How exactly did the furniture reach the European markets is quite interesting. According to an article in New York Times in 2008, the Chandigarh administration and its employees became disinterested in the furniture. Replaced with more glossy stuff, the old furniture landed in government storerooms. 1990 onwards, a slew of antique dealers like Eric Touchaleaume of Galerie 54 from France and other countries started visiting Chandigarh and buying the furniture from the government auctions. By the time the government realised its folly, it was too late as a large chunk of the furniture had already reached foreign shores. To save the remaining ones, the government stopped auctioning the furniture.
The first ever auction dedicated to Chandigarh furniture was held by the Paris-based auction house Artcurial in 2006 where 42 pieces were sold off for anywhere between US$5000 and US$21000. To date the team has analysed 1500 auction lots that have generated a data set of 2000 individual pieces that sold at various auctions conducted by Christie’s, Sotheby’s, Saffronart and Rago Arts. To keep track of the latest auctions featuring Chandigarh furniture, they use a custom built software providing them with real-time auction data. “This data can shed light on how the furniture was designed, constructed and repaired in addition to provide solid evidence on how the current dominant narrative of Chandigarh Chairs has been constructed,” explained Seitz during the presentation. The team also analysed the material produced by the dealers who took the furniture out of the country. “This led us to study the narrative that has been created around the furniture to legitimise and support its sale in the west.”
Had it not been for COVID-19, the team would have travelled to access archival material on the subject. Speaking of challenges faced while pursuing research Thandapani says, “Much of the archival material related to Chandigarh is now in archives outside of India, in France and Canada, and it remains unclear the full extent of the holdings related to Chandigarh in these archives and with private collectors or dealers. Till now, archival material that has been used in publications like dealers books, is largely uncredited, making it hard to track down where the materials originate from.” This research is aimed at throwing light on the design ownership of the Chandigarh modernist furniture which is attributed to Pierre Jeanneret. In fact, Chandigarh Chairs are quite often referred to as Jeanneret chairs.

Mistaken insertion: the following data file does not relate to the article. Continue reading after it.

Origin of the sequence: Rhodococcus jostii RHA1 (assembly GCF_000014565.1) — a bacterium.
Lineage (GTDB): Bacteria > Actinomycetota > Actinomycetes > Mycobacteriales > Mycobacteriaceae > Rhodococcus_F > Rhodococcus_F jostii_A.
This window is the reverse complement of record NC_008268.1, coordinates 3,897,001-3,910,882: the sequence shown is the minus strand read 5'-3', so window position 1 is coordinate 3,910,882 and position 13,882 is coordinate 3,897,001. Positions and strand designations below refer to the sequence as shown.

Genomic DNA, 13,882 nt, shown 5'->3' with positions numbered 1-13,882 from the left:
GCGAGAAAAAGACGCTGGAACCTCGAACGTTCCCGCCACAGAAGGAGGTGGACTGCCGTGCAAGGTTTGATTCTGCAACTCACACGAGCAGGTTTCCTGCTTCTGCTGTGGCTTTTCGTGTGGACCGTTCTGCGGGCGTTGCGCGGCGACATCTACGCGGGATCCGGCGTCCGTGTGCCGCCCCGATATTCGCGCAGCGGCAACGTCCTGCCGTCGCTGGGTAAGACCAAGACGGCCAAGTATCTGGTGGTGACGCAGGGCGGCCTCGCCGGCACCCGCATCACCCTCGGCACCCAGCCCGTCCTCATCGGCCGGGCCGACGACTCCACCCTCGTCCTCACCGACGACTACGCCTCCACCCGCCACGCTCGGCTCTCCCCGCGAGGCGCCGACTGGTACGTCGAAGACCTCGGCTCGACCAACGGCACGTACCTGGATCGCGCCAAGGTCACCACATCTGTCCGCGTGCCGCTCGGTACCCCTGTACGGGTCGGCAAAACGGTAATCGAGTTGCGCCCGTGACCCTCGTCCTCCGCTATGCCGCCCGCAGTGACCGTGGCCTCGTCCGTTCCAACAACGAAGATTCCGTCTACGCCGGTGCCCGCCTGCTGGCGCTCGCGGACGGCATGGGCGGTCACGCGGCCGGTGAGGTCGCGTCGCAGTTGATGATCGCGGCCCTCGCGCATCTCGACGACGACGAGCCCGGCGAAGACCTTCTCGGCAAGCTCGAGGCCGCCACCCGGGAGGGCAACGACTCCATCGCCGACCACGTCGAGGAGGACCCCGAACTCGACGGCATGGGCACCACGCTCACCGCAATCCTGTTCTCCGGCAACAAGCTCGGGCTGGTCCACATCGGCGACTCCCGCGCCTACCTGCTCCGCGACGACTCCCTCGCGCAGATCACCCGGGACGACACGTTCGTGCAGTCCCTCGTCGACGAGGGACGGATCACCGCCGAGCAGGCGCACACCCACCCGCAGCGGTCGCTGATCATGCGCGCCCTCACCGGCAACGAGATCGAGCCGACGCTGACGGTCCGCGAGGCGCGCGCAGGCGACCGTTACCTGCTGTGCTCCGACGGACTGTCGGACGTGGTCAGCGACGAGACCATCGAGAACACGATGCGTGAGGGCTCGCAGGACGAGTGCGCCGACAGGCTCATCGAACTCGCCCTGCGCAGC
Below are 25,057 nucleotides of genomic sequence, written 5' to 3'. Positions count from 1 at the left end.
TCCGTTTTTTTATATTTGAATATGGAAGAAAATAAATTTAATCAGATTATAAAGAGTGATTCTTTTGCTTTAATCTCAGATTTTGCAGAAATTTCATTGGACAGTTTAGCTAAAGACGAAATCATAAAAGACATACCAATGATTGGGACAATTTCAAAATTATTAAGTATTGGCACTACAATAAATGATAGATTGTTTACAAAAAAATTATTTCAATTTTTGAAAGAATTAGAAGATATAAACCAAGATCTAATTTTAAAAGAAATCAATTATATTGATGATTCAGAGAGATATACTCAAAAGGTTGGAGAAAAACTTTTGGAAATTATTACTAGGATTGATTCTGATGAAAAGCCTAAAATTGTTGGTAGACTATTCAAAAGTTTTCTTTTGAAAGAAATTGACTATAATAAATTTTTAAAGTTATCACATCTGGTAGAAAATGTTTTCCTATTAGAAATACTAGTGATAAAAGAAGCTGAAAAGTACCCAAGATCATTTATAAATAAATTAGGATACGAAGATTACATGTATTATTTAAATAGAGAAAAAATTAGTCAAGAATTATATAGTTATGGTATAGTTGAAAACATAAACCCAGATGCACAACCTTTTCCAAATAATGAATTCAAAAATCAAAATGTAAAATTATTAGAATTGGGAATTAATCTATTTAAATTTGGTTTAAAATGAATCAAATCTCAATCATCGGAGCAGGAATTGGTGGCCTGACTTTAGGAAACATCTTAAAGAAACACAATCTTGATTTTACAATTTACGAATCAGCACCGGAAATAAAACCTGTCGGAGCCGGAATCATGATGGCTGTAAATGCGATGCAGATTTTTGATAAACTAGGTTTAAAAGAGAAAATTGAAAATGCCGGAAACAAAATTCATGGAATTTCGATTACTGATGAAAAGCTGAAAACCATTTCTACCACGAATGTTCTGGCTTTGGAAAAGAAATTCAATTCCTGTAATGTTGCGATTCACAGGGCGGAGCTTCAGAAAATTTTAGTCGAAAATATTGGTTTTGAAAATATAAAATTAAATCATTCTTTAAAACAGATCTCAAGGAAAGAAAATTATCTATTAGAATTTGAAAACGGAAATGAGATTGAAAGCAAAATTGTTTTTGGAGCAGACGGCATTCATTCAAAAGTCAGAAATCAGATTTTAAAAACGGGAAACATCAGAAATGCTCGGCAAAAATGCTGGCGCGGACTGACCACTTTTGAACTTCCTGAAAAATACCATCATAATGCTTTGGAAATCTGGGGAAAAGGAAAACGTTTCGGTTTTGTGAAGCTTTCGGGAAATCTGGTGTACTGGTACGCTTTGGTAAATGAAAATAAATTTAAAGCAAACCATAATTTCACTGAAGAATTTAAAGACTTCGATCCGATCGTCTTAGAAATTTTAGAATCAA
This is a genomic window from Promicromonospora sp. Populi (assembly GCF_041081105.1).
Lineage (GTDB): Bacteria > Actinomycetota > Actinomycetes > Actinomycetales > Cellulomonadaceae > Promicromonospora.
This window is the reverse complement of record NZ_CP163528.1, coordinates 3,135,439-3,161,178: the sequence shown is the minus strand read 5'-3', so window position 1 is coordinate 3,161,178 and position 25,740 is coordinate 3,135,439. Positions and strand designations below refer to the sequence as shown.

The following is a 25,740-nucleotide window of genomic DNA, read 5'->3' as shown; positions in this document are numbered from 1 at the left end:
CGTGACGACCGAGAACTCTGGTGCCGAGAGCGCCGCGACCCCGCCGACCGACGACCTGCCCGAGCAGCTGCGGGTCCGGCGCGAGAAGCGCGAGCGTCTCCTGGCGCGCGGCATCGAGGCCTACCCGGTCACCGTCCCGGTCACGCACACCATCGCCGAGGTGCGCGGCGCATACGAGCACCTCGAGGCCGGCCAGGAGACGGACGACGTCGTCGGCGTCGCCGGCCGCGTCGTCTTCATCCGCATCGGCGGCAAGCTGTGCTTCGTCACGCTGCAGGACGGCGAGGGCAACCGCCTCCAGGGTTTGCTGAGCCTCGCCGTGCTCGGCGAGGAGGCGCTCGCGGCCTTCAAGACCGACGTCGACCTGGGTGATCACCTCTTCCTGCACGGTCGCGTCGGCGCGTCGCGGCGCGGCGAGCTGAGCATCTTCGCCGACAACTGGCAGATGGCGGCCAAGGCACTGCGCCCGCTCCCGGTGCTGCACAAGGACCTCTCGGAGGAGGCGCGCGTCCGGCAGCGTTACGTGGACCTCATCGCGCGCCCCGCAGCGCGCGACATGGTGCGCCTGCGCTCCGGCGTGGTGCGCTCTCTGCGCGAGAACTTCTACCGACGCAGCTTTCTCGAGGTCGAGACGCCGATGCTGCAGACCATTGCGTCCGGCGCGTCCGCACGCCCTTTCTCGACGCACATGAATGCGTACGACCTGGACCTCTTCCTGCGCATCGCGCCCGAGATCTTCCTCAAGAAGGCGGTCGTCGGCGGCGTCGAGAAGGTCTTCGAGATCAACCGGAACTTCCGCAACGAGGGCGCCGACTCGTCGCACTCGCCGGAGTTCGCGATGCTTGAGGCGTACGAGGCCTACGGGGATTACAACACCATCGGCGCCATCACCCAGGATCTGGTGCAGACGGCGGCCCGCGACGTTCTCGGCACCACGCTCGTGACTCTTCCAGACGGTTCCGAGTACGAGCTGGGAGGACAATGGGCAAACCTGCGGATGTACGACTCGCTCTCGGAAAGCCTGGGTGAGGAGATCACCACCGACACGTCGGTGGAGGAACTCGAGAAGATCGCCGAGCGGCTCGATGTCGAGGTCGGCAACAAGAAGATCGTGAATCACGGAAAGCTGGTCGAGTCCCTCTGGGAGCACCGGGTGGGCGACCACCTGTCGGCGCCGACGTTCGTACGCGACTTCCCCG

Responding to the questions on email, the team says, “In terms of design ownership, we believe it’s complicated but incredibly important to grapple with the hierarchy which existed within the team of architects and designers who worked on the furniture for Chandigarh, whilst still acknowledging individual agency of the people who worked within the team. It is clear that Jeanneret held a position of power within the team, but this does not mean that sole ownership was his. How do we better hold both of these ideas together and talk about this within narratives of Chandigarh, so that ‘ownership’ is not oversimplified? This is a crucial question for us.”